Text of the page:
How is CO2 a pollutant that has to be cleaned up by future generations? Answer. It is not a pollutant.

    As the old saw goes, "the dose makes the poison." Human activity has increased the CO2 levels in the atmosphere by a third in the past century. We will have to either deal with the consequences, or figure out a way to remove it.
  • CariboocootCariboocoot Banned Posts: 17,615 ✭✭
    Re: How to Phase Out Incentives and Grow Solar Energy

    We have been increasing CO2 production to the point where it now layers in the atmosphere as a greenhouse gas; allowing light in which ultimately becomes heat energy but not allowing that heat energy to radiate off into space.

    Anything is a pollutant if there is more of it in a given space than is acceptable. In a technical sense the atmosphere can be polluted with CO2 (i.e. alters the composition of the air significantly enough to change its function).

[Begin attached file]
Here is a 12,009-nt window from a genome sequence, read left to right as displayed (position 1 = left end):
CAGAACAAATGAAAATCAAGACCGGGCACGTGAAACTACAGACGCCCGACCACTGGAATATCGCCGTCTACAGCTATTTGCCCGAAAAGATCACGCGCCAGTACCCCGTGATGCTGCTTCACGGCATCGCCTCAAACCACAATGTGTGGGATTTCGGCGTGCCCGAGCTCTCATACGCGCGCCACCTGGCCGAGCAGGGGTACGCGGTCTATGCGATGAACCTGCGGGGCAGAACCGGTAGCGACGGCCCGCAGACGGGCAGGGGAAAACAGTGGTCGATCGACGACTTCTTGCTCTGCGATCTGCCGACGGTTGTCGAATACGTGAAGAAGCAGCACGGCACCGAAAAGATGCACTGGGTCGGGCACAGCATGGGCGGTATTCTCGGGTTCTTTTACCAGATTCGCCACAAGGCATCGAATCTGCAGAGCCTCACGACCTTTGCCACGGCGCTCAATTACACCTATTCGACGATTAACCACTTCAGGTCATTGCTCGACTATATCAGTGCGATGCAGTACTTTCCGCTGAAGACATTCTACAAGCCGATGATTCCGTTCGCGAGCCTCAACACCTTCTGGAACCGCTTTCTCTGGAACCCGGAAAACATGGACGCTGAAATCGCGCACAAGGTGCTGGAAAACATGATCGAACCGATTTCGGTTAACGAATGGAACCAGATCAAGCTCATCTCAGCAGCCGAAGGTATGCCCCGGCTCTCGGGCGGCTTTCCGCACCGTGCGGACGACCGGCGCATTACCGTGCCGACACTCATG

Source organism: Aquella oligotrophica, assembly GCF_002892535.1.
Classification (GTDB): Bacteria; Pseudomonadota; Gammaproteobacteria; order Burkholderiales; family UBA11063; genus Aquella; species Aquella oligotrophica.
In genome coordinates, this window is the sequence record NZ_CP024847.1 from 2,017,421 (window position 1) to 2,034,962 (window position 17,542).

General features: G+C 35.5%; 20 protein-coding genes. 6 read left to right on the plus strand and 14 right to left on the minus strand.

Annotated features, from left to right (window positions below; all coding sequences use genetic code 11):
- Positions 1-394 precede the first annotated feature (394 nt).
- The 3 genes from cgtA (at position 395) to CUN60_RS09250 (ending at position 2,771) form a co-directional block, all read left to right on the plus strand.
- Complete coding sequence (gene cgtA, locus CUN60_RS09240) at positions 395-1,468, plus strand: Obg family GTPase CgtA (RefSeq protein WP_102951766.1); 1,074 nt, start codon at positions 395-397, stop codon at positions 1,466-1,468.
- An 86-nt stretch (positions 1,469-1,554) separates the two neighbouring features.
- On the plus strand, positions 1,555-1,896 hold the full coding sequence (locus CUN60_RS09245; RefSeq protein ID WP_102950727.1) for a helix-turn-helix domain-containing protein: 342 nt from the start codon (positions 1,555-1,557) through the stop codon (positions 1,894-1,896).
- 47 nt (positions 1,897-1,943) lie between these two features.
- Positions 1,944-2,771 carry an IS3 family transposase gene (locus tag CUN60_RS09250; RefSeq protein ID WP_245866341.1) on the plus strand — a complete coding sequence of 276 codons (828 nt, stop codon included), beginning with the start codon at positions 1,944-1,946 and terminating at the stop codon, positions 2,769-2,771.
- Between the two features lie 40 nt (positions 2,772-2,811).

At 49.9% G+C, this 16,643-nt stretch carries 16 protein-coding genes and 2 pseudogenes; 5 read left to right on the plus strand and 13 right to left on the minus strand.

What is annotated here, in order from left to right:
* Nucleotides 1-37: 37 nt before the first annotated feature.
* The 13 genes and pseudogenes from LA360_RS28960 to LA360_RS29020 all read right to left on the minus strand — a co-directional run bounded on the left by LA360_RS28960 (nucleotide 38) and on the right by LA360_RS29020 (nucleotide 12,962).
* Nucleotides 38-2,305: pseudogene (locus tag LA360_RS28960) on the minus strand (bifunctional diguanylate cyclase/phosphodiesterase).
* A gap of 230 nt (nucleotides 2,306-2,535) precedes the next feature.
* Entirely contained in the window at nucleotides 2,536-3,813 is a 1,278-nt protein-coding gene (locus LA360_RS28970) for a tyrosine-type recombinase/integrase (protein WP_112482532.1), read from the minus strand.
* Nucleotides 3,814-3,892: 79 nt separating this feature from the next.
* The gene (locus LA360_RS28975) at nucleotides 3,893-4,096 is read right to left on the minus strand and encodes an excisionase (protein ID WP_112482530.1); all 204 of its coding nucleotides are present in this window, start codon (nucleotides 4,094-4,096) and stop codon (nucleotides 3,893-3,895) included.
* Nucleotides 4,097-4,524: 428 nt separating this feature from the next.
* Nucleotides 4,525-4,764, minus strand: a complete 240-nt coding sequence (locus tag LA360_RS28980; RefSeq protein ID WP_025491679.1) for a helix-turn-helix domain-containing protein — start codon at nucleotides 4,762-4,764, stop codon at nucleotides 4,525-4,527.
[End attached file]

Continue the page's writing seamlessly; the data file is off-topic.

• verdigoverdigo Solar Expert Posts: 428 ✭✭
    Re: How to Phase Out Incentives and Grow Solar Energy

    I believe I read that atmospheric CO2 levels have risen from 300 ppm to 500 ppm since 1700. Its hard to say what they were prior to this, though I am sure there is information from ice core studies and such. It is true that too much of anything can be bad. For instance oxygen is toxic above a certain level, but it does not hold heat like CO2, methane, or water vapor which I believe is the worst. We never hear of oxygen being referred to as a pollutant though.